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TL;dr - will a Stereo to Mono RCA adapter tolerate the same channel from two different sources (Left from Device 1, Left from Device 2)?

I have a bit of a weird use case that I am looking to create an elegant solution for. I think I have found it bit I don't know enough about the tech to understand if it will work or potentially damage equipment.

I have two sources of audio that output via L/R RCA into L/R RCA. I have one output device. I'm not looking to introduce a mixer, ideally

I want to play audio from both sources, through the one output.

Gear is as follows:

Source 1 (S1): Audio Interface

Source 2 (S2): DAC (audio from PC)

Receiver (R): Headphone Amp that outputs to headphones (duh).

For the purposes of my question, channels will be referred to as gear prefix followed by L/R channel, so Left out of the Interface would be S1.L and right channel input of the receiver would R.R

Here's what I am thinking:

S1.L\
      >--S to M cable- R.L\
S2.L/                      \
                             > Headphones 
S1.R\                      /
      >--S to M cable- R.R/
S2.R/

Will this even work? Will a stereo to mono accept a Left in Left AND Left in Right, and then play both in LEFT provided the mono end is connected to the Left input?

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  • Hi MattB. Can I ask why you're doing this?
    – n00dles
    Feb 7, 2022 at 14:45

1 Answer 1

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It will possibly work without too much sound degradation. Simply try it, things will not break.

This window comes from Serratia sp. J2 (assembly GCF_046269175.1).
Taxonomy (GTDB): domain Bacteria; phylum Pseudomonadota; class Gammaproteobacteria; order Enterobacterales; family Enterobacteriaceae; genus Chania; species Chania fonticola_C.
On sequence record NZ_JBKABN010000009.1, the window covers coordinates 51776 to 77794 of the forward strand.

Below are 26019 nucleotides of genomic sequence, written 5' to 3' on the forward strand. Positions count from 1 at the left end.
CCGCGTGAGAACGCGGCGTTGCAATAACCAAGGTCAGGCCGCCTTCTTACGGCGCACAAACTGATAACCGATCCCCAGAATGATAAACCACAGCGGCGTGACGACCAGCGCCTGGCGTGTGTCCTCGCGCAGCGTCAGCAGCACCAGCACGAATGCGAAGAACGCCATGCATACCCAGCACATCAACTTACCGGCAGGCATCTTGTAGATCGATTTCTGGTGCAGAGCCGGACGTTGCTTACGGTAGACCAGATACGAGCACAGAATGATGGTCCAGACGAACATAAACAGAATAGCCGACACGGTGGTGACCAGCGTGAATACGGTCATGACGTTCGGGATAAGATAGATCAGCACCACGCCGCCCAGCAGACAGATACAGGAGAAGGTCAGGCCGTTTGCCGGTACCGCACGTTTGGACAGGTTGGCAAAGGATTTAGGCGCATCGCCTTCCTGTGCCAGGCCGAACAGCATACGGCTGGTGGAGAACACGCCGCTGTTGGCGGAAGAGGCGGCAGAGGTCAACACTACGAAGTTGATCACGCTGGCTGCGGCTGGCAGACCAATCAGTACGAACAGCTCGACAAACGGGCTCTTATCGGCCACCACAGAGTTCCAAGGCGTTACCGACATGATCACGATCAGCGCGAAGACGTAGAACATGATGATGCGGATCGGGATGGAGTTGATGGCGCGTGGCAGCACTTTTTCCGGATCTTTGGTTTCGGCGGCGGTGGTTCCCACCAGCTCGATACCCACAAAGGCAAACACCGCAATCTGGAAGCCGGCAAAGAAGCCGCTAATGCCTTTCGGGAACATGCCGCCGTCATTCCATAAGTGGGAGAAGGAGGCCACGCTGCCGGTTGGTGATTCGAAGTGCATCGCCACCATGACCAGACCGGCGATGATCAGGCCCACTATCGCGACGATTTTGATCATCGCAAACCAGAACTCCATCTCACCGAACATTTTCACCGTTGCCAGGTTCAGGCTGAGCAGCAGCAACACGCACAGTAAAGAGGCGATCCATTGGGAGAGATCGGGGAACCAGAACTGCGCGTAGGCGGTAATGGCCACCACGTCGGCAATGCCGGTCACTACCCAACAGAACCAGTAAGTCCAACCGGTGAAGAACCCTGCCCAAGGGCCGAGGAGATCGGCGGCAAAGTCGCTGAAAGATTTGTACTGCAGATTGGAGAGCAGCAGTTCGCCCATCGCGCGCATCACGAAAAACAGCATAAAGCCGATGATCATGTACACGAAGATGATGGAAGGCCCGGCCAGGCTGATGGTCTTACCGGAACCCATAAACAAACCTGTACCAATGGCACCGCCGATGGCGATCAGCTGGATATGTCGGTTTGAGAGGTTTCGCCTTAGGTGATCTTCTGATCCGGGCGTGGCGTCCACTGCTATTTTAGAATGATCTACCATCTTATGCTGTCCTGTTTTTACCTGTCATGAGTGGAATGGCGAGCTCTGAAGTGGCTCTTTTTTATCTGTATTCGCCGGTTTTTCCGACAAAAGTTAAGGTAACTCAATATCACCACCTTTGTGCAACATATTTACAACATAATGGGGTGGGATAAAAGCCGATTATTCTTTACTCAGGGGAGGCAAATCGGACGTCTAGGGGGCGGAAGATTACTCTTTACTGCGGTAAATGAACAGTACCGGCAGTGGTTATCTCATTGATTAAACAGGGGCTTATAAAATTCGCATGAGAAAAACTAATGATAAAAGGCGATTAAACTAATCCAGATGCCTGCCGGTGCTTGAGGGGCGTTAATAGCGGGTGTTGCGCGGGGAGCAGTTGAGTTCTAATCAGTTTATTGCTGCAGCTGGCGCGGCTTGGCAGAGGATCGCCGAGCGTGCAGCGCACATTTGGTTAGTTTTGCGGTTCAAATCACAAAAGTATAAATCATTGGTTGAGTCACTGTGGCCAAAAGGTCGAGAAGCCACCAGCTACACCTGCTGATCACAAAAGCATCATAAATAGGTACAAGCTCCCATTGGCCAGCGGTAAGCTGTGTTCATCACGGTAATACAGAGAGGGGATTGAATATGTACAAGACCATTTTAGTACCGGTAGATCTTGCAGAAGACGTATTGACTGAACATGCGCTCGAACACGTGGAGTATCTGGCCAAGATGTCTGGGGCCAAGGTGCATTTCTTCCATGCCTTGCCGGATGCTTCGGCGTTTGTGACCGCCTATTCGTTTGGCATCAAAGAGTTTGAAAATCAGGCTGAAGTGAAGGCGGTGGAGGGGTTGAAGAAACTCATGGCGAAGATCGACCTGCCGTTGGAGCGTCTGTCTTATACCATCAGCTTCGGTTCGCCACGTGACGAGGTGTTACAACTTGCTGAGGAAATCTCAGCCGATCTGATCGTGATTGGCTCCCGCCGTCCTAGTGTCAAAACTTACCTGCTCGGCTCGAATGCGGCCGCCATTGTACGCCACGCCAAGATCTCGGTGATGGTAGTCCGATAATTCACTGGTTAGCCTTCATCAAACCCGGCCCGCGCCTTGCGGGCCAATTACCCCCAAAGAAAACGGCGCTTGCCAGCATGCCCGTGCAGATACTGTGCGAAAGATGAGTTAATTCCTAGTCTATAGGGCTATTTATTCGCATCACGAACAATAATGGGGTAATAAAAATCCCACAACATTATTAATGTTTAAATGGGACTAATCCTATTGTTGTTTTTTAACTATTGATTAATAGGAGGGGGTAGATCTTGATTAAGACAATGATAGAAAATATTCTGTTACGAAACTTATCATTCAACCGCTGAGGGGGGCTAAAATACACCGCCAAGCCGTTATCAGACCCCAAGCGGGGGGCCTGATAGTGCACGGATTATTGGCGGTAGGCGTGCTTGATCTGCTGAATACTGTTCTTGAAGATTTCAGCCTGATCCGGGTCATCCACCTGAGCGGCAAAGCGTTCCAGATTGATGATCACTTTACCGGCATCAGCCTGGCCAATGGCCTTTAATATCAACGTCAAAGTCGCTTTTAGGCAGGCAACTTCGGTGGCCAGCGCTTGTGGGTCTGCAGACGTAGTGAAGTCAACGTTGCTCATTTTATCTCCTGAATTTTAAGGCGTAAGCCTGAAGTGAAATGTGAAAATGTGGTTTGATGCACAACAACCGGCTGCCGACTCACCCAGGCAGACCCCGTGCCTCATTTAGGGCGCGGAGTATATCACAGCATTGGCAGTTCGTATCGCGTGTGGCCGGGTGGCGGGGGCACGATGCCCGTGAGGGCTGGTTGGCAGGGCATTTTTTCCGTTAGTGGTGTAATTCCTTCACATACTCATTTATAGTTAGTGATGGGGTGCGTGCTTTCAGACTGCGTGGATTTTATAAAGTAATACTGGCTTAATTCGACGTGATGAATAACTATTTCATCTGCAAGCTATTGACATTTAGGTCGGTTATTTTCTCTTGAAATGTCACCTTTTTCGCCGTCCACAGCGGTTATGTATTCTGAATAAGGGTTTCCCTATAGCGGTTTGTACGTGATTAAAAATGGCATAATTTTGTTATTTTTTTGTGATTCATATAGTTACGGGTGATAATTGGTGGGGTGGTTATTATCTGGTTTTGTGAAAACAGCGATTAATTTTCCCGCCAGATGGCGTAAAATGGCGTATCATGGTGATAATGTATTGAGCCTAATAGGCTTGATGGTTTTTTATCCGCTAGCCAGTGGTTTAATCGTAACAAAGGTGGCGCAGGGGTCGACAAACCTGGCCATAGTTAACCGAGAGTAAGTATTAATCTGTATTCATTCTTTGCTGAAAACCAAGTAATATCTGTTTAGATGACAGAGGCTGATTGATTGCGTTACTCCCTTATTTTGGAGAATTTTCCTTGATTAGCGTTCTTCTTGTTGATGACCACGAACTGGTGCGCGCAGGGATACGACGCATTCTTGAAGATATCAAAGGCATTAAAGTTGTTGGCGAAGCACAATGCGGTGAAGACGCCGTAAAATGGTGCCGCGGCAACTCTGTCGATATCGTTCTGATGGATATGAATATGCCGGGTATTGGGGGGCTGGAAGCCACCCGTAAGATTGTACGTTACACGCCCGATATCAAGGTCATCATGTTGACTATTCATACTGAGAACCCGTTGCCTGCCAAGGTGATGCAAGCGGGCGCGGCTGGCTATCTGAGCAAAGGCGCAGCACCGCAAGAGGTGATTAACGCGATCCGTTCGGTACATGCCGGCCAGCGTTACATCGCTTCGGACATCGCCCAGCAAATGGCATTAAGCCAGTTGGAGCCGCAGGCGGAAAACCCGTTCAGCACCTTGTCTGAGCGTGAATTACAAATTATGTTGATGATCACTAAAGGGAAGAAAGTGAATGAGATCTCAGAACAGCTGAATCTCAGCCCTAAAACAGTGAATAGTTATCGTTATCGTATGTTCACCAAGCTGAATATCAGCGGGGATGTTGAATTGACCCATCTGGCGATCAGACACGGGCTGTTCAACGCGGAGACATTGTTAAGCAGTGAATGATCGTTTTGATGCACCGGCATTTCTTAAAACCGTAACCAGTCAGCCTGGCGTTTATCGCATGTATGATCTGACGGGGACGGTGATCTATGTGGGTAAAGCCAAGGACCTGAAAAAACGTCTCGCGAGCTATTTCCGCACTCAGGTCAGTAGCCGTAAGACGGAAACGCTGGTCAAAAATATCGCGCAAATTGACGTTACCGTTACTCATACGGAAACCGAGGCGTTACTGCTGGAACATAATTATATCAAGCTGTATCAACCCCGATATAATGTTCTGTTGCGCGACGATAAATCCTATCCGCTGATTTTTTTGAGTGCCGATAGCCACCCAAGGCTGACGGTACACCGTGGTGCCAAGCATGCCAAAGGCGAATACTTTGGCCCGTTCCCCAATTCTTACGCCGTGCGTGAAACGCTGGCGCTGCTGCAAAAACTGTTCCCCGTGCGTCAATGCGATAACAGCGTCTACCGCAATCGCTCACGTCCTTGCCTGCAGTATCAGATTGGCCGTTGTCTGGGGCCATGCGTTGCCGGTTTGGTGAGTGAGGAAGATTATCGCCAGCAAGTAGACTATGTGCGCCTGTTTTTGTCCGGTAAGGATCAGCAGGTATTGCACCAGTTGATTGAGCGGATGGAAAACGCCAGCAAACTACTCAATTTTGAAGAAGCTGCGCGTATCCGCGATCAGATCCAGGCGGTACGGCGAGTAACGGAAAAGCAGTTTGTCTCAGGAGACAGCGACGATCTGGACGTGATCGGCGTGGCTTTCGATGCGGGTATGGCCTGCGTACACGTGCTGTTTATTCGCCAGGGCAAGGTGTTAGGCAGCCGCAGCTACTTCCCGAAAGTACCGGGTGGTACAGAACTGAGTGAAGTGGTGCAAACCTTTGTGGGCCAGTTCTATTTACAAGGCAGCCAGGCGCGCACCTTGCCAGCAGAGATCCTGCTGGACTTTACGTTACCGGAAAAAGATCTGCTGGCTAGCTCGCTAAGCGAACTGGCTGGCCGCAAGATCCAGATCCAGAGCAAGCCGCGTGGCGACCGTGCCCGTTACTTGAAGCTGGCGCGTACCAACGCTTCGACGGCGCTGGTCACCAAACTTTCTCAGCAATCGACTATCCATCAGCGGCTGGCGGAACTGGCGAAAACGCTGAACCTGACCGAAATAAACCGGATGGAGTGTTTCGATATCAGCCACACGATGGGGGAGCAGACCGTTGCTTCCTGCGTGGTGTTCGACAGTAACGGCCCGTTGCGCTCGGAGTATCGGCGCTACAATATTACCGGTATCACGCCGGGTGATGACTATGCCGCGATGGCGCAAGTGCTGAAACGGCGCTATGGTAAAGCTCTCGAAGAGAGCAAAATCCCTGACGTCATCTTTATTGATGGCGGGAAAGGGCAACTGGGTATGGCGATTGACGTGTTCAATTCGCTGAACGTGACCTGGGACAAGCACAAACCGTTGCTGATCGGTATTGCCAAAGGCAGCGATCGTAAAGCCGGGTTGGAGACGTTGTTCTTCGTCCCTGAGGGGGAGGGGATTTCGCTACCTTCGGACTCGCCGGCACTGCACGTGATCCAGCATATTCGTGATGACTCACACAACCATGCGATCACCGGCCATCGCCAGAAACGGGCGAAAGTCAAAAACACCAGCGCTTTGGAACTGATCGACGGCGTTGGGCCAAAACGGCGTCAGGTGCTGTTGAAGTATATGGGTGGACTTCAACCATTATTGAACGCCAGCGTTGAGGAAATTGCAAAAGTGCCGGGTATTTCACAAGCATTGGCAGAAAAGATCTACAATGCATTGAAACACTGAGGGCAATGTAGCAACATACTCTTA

But, you run into a number of possible things , which in your exact case may be problems or not.

  • Ground loop hum: as the ground cables are interconnected you may get enough ground hum to be noticeable.
  • Interference from computer electronics: the computer is full of electronic interference from power supplies, CPU and GPU clock, USB connections and so on.
  • No control of relative volumes: well, you could probably do that other ways.
  • Degradation of sound quality: as two outputs will "compete" they will influence each other. The reason is that the outputs are low impedance while they expect to be connected to a high impedance input. Most probably some of the very low frequencys, possibly not hearable, may be decreased sligthly.

So, go ahead and try.

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  • Yeah, I'd just try it tbh, but with everything turned down at first. And not with the headphones against your ears, just in case. Slowly turn things up - do it all gingerly and ready to unplug.
    – n00dles
    Feb 7, 2022 at 14:38

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